Most hospitals aren’t ready for Jeremy Hunt’s disastrous NHS reforms for Junior Doctors

The majority of hospitals have made no plans to factor in Jeremy Hunt’s major changes to the NHS which will see seven day care and huge changes to Junior Doctor conditions.

Four out of five NHS hospitals are not prepared to run extra weekend services, while those which have budgeted said they could need up to £8.5 million a year in fresh funding to pay for extra care.

The seven day care promise means young medics could be forced to work weekends without reward.

The Government has angered Junior Doctors by threatening to change their standard contract – a move that will result in a 30 per cent pay cut, longer working hours and worse conditions.


It has been described as a “recipe for disaster” which are “a threat to patient safety” by senior cardiologist Dr Aseem Malhotra.Junior Doctors are now being balloted for strike action by the British Medical Association (BMA), which blasted the new contract as a “disaster” which would see young doctors leaving the NHS in droves.Speaking about the issue today, Dr Malhotra told Sky News: “There’s a huge amount of stress in the system and if you make doctors work more hours without extra resources that stress is only going to increase and this is a threat to patient safety.”Making doctors work more than they already are in a system under pressure is a recipe for disaster.”

The Government has claimed changes to Junior Doctors’ contracts are needed because they are currently “outdated”.But in a stinging outburst Dr Malhotra turned the tables on Mr Hunt, insisting it is the Tory minister’s view of the NHS which is 10 years out of date.He said: “What the Health Secretary is suggesting is that doctors should go back to that old system where there are doctors working longer hours.”The problem is demands on healthcare have gone up astronomically in the last few years it’s very different to what it was 10 years ago, so I just think it’s not viable.”Another doctor, Linda Papadopolous, said: “You’re working 56 hour weekends with bouts of two or three hours sleep. How on earth are you able to function well?”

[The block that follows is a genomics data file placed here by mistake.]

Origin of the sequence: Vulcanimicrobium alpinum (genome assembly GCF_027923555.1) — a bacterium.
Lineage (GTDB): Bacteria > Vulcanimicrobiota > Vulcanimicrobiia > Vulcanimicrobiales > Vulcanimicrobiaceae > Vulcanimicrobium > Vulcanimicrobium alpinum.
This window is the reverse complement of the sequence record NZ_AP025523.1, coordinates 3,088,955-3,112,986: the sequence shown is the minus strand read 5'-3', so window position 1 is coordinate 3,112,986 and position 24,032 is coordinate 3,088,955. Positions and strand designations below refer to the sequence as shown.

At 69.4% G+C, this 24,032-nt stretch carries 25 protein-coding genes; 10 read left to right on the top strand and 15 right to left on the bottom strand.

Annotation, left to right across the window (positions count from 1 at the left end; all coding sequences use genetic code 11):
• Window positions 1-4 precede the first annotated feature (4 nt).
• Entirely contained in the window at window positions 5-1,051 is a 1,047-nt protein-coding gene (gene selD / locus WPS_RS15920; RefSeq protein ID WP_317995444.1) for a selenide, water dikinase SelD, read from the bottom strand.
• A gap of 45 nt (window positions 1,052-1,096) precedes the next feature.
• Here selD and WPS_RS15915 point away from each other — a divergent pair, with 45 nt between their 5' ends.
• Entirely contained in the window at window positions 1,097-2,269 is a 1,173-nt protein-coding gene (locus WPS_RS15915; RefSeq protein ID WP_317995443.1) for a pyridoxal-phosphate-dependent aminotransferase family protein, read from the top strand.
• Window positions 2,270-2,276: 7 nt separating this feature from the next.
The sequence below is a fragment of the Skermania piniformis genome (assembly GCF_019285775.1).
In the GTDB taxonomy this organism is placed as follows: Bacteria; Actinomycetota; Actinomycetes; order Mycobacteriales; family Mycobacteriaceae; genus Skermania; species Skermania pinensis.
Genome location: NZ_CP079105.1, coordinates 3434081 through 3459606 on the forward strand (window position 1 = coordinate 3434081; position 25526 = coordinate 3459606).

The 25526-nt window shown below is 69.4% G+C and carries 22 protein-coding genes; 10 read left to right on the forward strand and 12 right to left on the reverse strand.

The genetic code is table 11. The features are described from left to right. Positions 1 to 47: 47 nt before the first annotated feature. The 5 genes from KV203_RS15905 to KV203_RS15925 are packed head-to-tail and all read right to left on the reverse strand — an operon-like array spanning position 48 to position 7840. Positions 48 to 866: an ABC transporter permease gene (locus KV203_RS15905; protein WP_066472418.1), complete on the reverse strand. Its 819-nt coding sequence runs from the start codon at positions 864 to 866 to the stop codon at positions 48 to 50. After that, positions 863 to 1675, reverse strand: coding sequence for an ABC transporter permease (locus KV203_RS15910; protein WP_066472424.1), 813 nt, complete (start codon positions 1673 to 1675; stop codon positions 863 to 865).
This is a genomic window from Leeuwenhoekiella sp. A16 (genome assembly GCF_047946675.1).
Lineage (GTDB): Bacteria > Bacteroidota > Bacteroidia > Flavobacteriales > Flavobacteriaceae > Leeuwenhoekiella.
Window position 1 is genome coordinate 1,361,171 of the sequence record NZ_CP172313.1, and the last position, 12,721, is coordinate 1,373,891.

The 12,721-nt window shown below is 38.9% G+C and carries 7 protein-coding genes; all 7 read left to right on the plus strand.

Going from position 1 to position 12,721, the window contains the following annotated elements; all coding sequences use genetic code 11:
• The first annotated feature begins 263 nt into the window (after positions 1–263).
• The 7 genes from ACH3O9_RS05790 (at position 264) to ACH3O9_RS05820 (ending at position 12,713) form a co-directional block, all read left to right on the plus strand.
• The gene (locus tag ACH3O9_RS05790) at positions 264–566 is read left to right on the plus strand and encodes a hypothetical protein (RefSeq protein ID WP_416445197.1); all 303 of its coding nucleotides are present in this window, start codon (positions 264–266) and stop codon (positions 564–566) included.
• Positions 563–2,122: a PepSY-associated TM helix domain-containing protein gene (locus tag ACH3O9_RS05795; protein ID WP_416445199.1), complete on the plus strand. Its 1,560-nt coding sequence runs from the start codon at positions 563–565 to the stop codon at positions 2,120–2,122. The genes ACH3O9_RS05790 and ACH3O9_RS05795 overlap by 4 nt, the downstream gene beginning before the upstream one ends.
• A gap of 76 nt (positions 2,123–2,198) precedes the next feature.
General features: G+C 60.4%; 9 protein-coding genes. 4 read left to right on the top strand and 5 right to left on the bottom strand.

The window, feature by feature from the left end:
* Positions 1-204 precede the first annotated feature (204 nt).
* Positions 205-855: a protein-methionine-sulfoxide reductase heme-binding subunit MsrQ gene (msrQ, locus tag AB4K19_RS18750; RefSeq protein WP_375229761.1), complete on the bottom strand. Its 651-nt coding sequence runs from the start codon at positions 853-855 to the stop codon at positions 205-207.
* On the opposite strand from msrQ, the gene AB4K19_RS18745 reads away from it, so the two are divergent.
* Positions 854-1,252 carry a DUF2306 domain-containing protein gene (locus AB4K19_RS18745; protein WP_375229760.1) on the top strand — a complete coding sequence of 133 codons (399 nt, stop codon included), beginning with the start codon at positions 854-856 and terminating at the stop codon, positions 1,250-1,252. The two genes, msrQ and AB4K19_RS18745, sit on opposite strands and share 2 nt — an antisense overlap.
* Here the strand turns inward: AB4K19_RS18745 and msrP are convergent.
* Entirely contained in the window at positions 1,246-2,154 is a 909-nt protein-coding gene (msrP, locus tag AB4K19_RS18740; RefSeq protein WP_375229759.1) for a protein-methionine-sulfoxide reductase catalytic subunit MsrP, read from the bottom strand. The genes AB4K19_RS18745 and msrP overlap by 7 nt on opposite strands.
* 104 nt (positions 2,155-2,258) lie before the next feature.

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Making doctors work more
Jeremy Hunt’s plans have been savagely criticised by doctors and health leaders, who say they cannot be achieved without significant new funding.And today those criticisms were backed up by NHS hospitals themselves, who revealed that dozens of new staff would need to be drafted in to fulfil the Government’s pledge.A total of 119 of the 155 NHS hospital trusts responded to a Freedom of Information request asking what plans they had put in place.

Of those 62 said they have made no preparations for increasing weekend services, whilst 35 are only just beginning to calculate costs and staffing needs.

Dr Paul Flynn, chairman of the BMA’s consultants’ committee, said many trusts had been unable to make calculations because the Government has been unclear about which services they would have to provide at weekends.He said: “You can’t take the work we are doing over five days and spread it over seven. That’s simply not going to work.”Hospitals are under considerable pressure at the moment just to provide current services.”It was never credible to think that we could have a step-change in the quality of what they were doing and also stay still in terms of finances.”

Those that have made the calculation reveal the astronomical cost of implementing the pledge.Great Western Hospitals NHS Foundation Trust in Swindon estimated it would need 14 more consultants and £7.2 million to extend its services, while Epsom and St Helier University Hospitals said its total bill would be £8.5 million, with 34 more consultants required.Figures released this month revealed patients admitted to NHS hospitals on weekends are more likely to die than if they are admitted during the week, with Mr Hunt calling the data a “wake-up call”.Read original article here